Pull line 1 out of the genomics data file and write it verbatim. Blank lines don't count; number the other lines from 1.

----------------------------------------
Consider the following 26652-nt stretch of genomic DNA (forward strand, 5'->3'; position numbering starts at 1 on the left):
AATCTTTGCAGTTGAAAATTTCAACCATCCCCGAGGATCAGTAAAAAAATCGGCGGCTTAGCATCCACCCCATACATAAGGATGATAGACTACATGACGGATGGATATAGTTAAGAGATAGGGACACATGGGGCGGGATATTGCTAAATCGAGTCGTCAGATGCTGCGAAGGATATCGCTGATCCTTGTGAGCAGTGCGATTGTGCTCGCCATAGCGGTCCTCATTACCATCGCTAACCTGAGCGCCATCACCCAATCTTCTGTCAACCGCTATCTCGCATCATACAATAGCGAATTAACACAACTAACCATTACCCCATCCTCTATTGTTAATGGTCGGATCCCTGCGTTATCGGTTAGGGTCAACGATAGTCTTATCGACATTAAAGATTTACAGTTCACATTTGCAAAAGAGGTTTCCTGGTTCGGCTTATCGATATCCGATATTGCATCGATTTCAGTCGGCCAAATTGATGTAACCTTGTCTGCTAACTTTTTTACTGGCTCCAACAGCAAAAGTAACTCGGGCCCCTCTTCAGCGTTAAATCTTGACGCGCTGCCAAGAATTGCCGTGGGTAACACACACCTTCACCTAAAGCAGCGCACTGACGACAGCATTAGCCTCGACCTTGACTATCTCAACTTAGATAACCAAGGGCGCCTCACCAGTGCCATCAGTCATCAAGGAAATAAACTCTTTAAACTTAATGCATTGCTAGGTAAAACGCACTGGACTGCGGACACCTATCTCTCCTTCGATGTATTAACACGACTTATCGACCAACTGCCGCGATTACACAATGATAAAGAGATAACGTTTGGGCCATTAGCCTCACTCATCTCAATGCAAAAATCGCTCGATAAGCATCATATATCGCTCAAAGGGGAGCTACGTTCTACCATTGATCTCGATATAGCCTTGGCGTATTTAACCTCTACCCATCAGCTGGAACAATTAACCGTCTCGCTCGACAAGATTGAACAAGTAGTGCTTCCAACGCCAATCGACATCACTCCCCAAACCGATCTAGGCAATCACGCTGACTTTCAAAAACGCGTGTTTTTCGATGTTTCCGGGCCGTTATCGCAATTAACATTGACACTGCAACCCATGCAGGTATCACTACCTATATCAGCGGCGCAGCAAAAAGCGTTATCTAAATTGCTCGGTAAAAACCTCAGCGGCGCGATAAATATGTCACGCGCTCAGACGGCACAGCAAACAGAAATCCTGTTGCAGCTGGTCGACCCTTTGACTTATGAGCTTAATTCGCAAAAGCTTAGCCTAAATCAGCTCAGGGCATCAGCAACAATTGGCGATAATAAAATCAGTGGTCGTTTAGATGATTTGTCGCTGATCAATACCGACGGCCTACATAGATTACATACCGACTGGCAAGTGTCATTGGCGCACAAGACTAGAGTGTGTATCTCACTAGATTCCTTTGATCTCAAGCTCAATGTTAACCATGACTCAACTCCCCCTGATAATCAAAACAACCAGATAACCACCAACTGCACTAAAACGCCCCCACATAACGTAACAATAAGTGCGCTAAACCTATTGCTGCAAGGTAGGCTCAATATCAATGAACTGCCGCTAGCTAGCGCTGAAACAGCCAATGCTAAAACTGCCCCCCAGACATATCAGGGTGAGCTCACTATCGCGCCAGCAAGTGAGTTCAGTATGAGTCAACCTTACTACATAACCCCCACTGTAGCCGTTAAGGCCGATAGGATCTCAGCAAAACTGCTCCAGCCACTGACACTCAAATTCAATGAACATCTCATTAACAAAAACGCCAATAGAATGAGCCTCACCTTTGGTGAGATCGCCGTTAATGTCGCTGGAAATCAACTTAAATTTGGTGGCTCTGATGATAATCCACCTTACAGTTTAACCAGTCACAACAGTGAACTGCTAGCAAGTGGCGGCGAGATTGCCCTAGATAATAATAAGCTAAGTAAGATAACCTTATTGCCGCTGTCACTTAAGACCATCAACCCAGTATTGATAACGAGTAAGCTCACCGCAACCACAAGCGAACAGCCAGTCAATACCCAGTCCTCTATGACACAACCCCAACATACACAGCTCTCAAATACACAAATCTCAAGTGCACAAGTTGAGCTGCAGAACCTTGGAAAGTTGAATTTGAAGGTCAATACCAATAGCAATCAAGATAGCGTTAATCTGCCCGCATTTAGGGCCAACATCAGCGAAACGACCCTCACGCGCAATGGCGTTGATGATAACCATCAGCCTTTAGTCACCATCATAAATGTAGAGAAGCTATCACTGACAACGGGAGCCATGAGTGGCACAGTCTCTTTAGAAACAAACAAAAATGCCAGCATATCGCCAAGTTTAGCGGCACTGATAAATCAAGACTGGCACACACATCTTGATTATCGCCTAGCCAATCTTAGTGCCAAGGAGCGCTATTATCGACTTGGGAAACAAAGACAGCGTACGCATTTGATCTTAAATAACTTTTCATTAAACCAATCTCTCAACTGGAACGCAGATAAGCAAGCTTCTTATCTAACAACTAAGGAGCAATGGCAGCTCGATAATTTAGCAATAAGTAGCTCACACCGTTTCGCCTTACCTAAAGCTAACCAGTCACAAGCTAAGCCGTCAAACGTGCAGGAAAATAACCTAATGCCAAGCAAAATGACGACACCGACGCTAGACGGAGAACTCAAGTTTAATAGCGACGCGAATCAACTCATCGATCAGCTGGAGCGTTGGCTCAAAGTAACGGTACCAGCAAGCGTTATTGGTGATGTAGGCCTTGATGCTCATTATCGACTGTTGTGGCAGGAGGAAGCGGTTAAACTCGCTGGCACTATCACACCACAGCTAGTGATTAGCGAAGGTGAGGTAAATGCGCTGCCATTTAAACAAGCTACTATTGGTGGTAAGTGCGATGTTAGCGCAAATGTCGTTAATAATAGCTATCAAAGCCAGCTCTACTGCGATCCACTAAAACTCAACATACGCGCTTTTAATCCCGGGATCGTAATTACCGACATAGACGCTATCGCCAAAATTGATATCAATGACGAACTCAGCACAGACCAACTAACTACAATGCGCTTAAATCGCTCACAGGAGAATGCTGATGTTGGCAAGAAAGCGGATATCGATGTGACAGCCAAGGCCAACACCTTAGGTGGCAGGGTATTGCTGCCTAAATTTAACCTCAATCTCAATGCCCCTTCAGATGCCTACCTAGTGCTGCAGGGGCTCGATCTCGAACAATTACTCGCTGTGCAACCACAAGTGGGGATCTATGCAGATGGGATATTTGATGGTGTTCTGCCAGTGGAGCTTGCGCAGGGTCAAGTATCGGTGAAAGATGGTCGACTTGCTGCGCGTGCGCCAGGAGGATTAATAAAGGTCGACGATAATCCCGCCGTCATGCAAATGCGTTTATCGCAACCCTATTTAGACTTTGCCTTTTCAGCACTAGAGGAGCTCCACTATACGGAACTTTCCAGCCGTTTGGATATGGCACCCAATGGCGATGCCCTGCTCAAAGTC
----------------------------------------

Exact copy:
Consider the following 26652-nt stretch of genomic DNA (forward strand, 5'->3'; position numbering starts at 1 on the left):